Removal of Copper from a Metal-Complex Dye by Oxidative Pretreatment and Ion Exchange
Water Environment Research
The recovery of copper from solution containing Direct Blue 80 (C.I. 24315), a common metal-complex dye, was examined using ion exchange preceded by oxidative pretreatment using ozone alone and in combination with hydrogen peroxide. The minimum ozone dosages were 0.1 and 0.2 mg dye for maximum total and breakthrough capacities, respectively. Ion exchange was performed using a strong acid cation-exchange resin. The optimal ion-exchange pH levels were 2 and from 3 to 4 for maximum total and breakthrough capacities, respectively. The data suggest that the released copper existed in dynamic equilibrium with both the exchange resin and oxidation byproducts of the organic dye molecule. Ozonation, followed by ion exchange, may be a viable method of removing copper from textile wastewaters containing copper-complex dyes. Because only minimal organic carbon is exchanged onto the ion-exchange resin, the integrated chemical oxidation and ion-exchange process has significant potential as a means to recycle or recover copper from textile wastewaters.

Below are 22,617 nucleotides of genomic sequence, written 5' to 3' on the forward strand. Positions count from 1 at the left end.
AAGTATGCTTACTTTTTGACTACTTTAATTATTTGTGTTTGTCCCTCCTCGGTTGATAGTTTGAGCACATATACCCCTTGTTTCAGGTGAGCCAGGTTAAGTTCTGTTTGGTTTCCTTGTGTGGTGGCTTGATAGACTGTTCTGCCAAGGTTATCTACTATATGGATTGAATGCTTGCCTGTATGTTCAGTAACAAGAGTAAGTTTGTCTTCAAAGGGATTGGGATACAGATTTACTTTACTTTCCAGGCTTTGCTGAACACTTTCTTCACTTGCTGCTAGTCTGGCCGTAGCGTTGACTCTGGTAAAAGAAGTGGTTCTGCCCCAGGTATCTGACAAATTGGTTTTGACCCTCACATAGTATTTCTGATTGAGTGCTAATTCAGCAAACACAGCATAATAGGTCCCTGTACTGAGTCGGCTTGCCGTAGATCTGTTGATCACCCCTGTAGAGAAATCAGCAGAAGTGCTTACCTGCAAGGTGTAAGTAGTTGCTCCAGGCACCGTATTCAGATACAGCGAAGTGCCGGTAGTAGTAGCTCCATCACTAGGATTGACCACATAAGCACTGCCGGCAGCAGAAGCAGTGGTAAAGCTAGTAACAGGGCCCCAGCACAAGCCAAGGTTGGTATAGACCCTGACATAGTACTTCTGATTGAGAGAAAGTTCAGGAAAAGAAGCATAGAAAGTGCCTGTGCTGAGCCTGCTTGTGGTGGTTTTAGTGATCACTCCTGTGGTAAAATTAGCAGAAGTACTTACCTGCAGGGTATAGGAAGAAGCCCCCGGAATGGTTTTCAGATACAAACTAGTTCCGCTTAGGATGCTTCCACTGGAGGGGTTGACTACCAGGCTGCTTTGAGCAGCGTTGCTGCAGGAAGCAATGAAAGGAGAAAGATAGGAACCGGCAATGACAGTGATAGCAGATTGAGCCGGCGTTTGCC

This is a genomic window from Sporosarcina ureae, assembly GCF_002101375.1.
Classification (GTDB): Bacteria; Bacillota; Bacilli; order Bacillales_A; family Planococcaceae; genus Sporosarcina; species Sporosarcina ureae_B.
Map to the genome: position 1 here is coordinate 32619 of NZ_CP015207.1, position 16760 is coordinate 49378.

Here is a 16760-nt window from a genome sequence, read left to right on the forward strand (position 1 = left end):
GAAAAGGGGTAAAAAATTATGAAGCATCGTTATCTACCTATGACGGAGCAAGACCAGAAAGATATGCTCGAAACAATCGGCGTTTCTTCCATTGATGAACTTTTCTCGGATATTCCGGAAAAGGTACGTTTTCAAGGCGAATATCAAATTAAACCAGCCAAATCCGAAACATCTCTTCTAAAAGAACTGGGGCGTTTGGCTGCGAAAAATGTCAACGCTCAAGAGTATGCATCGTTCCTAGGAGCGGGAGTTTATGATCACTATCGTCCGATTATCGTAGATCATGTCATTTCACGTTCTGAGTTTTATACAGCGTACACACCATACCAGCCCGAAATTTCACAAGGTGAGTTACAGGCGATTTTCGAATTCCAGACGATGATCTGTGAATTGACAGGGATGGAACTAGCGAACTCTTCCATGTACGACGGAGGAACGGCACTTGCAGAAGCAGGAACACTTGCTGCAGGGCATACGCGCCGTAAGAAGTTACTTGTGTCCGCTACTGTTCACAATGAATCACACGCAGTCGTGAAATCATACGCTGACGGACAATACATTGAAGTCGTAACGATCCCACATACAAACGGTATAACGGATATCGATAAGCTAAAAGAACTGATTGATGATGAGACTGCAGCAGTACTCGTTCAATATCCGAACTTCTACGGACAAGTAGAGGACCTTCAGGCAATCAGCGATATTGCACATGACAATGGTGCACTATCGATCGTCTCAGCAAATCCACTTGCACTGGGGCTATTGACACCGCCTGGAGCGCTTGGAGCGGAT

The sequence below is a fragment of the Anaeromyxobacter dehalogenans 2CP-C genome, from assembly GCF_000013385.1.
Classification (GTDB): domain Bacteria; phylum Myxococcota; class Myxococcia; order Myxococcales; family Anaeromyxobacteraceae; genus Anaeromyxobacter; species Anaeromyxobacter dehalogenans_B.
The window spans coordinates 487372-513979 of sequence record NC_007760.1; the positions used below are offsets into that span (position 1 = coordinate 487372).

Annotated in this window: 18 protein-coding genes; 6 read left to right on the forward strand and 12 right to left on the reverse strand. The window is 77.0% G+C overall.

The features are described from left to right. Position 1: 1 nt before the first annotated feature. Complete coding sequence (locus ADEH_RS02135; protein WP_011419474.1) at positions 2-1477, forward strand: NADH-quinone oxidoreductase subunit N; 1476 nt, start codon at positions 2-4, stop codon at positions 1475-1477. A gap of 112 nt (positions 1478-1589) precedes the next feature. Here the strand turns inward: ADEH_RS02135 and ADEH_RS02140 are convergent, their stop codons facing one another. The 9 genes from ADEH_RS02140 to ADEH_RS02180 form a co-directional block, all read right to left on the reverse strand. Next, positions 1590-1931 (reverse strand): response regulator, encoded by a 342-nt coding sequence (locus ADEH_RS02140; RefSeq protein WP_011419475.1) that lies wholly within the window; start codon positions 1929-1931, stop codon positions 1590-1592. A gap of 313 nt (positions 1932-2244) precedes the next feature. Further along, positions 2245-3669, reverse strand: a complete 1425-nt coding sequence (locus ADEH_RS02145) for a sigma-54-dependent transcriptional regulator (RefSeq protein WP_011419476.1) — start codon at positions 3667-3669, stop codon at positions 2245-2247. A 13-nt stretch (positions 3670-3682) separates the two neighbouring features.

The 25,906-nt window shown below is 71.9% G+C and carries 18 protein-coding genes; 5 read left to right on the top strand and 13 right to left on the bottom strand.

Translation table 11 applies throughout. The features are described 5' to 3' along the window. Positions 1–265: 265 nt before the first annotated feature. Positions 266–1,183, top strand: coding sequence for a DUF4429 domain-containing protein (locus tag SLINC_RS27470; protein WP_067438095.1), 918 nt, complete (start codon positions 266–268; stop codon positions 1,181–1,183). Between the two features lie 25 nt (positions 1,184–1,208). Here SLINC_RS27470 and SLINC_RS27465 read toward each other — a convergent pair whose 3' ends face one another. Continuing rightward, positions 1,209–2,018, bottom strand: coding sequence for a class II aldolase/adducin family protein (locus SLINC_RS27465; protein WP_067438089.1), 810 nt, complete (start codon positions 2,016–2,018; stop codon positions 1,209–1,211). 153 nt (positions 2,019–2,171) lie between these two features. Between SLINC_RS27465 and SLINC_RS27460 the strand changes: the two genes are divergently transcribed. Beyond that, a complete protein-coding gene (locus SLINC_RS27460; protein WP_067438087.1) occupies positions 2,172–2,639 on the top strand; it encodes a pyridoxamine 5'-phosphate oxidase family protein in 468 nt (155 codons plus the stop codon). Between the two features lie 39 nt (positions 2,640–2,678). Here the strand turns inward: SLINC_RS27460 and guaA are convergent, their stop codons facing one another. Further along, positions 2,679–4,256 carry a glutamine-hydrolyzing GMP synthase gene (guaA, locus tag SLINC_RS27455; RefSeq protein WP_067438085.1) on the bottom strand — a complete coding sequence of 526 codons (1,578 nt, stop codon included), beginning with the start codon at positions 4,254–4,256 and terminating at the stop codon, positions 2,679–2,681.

Kanzelmeyer, T. J., Adams, C. (1996) “Removal of Copper from a Metal-Complex Dye by Oxidative Pretreatment and Ion Exchange,” Water Environment Research, 68(2), 222-228.